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Opening of workplaces during Coronavirus

Posted on 04th May 2020 in Employment, Coronavirus Pandemic

Posted by

Stephen Jennings

Partner and Solicitor
Opening of workplaces during Coronavirus

Can I keep my workplace open during the Coronavirus pandemic?

Current guidance is for everyone to work at home if possible and only to leave the home to go to work where absolutely necessary. This has led to confusion about what those businesses incapable of working from home should do and how they balance performing contractual commitments with protecting employees. The Health Protection (Coronavirus, Restrictions) (England) Regulations 2020 came into force on 26 March 2020 and attempts to provide much needed clarity.

Under the Regulations certain businesses outlined in schedules are subject to restrictions during the emergency period, which began on 26 March 2020 and continues until withdrawn by the Secretary of State. The Secretary of State will review whether the Regulations can be relaxed every 21 days. Failure to comply with the restrictions set out in the Regulations is a criminal offence and can lead to a mandatory fine.

 

What are the key impacts of the Regulations on businesses?

  • Part 1, Schedule 2 of the Regulations requires listed businesses such as restaurants, cafés, Bars and Public Houses to close their premises (including any outside seating). They are permitted to continue to provide takeaways and deliveries.
  • Part 2, Schedule 2 of the Regulations requires certain types of listed businesses that generally include groups of people to close completely. The list includes; Cinemas, Theatres, Nightclubs, Gyms, Leisure Centres, Barbers and nail/beauty salons.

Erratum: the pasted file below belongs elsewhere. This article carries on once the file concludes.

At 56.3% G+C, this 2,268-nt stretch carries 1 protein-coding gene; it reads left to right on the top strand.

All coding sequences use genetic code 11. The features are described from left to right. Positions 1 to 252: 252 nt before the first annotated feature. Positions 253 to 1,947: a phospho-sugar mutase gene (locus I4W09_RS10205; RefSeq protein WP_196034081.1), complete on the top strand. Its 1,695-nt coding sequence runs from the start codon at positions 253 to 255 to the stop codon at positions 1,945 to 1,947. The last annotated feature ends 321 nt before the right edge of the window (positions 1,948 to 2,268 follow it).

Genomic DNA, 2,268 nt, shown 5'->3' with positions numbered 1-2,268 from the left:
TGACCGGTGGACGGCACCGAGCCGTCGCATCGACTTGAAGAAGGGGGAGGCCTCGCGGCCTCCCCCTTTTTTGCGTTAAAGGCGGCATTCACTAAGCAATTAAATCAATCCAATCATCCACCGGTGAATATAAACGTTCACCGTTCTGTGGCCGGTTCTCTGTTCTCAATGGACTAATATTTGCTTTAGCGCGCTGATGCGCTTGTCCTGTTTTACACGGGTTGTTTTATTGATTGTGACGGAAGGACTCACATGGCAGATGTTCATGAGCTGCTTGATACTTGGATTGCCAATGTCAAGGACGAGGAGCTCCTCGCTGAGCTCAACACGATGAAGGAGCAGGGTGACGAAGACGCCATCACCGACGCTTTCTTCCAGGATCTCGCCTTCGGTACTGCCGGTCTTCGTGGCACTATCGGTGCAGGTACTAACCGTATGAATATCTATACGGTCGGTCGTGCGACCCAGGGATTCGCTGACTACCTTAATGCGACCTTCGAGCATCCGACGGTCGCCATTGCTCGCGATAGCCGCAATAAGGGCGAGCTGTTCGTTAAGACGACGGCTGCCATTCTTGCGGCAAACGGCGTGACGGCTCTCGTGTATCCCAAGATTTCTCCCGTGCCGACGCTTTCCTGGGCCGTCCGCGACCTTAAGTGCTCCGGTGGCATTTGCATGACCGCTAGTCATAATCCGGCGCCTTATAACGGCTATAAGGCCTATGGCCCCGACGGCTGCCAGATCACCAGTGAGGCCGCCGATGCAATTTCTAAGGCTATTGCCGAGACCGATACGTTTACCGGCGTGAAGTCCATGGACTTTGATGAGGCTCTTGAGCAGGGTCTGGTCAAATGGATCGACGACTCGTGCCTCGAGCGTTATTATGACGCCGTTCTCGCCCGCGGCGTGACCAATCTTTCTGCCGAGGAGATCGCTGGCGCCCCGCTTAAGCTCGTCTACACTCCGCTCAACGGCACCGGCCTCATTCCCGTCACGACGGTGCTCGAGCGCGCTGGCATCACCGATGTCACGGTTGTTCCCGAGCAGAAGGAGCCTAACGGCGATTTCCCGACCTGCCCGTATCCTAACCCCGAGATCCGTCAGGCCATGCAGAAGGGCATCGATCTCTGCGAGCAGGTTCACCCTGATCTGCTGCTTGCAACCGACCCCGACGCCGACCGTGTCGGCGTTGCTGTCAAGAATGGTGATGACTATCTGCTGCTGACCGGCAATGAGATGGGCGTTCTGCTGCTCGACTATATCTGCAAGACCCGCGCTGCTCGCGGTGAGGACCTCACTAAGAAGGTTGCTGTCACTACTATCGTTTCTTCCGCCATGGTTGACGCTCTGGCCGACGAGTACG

• Part 3, Schedule 2 of the Regulations permits certain specified businesses deemed to offer essential services to remain open. The list of permitted businesses includes food retailers (including off licences), pharmacies, homeware stores, petrol stations, car repair garages, banks and health service providers.

Any business which offers goods for sale and is not specified in Part 3, Schedule 2 of the Regulations must cease to carry on business. They will be permitted to continue marketing online and can make deliveries and/or provide services in response to orders received through a website (or other online communication), telephone or by post provided they close premises not required for the delivery limit admittance to only essential staff. These restrictions do not apply to food and beverage businesses which are covered by Part 1 Schedule 2 of the Regulations.

Unfortunately, the Regulations do not provide guidance on how businesses facing restrictions are expected to manage existing contractual commitments. Furthermore, the Regulations do not cover a wide variety of service industries, which by their nature are incapable of being done at home, such as the construction industry.

 

How can Tozers help?

For help and advice on how the Coronavirus pandemic will affect your business operations and existing contractual commitments please contact a member of our Litigation and Employment team or visit their service hub.

Contact our expert lawyers

 


 

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